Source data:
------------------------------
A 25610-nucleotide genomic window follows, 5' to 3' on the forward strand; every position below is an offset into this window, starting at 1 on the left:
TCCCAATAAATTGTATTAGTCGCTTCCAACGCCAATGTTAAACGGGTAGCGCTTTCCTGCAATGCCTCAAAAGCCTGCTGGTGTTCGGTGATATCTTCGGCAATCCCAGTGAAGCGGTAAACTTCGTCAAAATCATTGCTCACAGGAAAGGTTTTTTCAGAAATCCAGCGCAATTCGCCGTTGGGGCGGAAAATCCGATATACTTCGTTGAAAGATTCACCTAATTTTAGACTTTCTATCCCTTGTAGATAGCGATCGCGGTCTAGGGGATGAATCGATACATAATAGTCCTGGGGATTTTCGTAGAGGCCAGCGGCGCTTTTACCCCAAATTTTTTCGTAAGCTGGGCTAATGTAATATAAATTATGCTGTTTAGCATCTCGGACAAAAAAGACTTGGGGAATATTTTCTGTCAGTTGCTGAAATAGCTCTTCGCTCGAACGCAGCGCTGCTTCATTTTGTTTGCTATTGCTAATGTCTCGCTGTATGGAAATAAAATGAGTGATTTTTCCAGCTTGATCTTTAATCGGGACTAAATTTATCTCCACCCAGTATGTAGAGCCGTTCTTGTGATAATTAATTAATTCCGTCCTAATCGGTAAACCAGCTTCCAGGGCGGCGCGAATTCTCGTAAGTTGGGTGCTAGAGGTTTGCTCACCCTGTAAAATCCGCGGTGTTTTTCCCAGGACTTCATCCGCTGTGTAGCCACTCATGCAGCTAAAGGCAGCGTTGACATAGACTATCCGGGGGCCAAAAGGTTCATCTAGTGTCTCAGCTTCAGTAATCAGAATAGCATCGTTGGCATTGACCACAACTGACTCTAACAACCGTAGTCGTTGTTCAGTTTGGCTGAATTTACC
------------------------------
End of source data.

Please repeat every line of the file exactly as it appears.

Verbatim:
A 25610-nucleotide genomic window follows, 5' to 3' on the forward strand; every position below is an offset into this window, starting at 1 on the left:
TCCCAATAAATTGTATTAGTCGCTTCCAACGCCAATGTTAAACGGGTAGCGCTTTCCTGCAATGCCTCAAAAGCCTGCTGGTGTTCGGTGATATCTTCGGCAATCCCAGTGAAGCGGTAAACTTCGTCAAAATCATTGCTCACAGGAAAGGTTTTTTCAGAAATCCAGCGCAATTCGCCGTTGGGGCGGAAAATCCGATATACTTCGTTGAAAGATTCACCTAATTTTAGACTTTCTATCCCTTGTAGATAGCGATCGCGGTCTAGGGGATGAATCGATACATAATAGTCCTGGGGATTTTCGTAGAGGCCAGCGGCGCTTTTACCCCAAATTTTTTCGTAAGCTGGGCTAATGTAATATAAATTATGCTGTTTAGCATCTCGGACAAAAAAGACTTGGGGAATATTTTCTGTCAGTTGCTGAAATAGCTCTTCGCTCGAACGCAGCGCTGCTTCATTTTGTTTGCTATTGCTAATGTCTCGCTGTATGGAAATAAAATGAGTGATTTTTCCAGCTTGATCTTTAATCGGGACTAAATTTATCTCCACCCAGTATGTAGAGCCGTTCTTGTGATAATTAATTAATTCCGTCCTAATCGGTAAACCAGCTTCCAGGGCGGCGCGAATTCTCGTAAGTTGGGTGCTAGAGGTTTGCTCACCCTGTAAAATCCGCGGTGTTTTTCCCAGGACTTCATCCGCTGTGTAGCCACTCATGCAGCTAAAGGCAGCGTTGACATAGACTATCCGGGGGCCAAAAGGTTCATCTAGTGTCTCAGCTTCAGTAATCAGAATAGCATCGTTGGCATTGACCACAACTGACTCTAACAACCGTAGTCGTTGTTCAGTTTGGCTGAATTTACC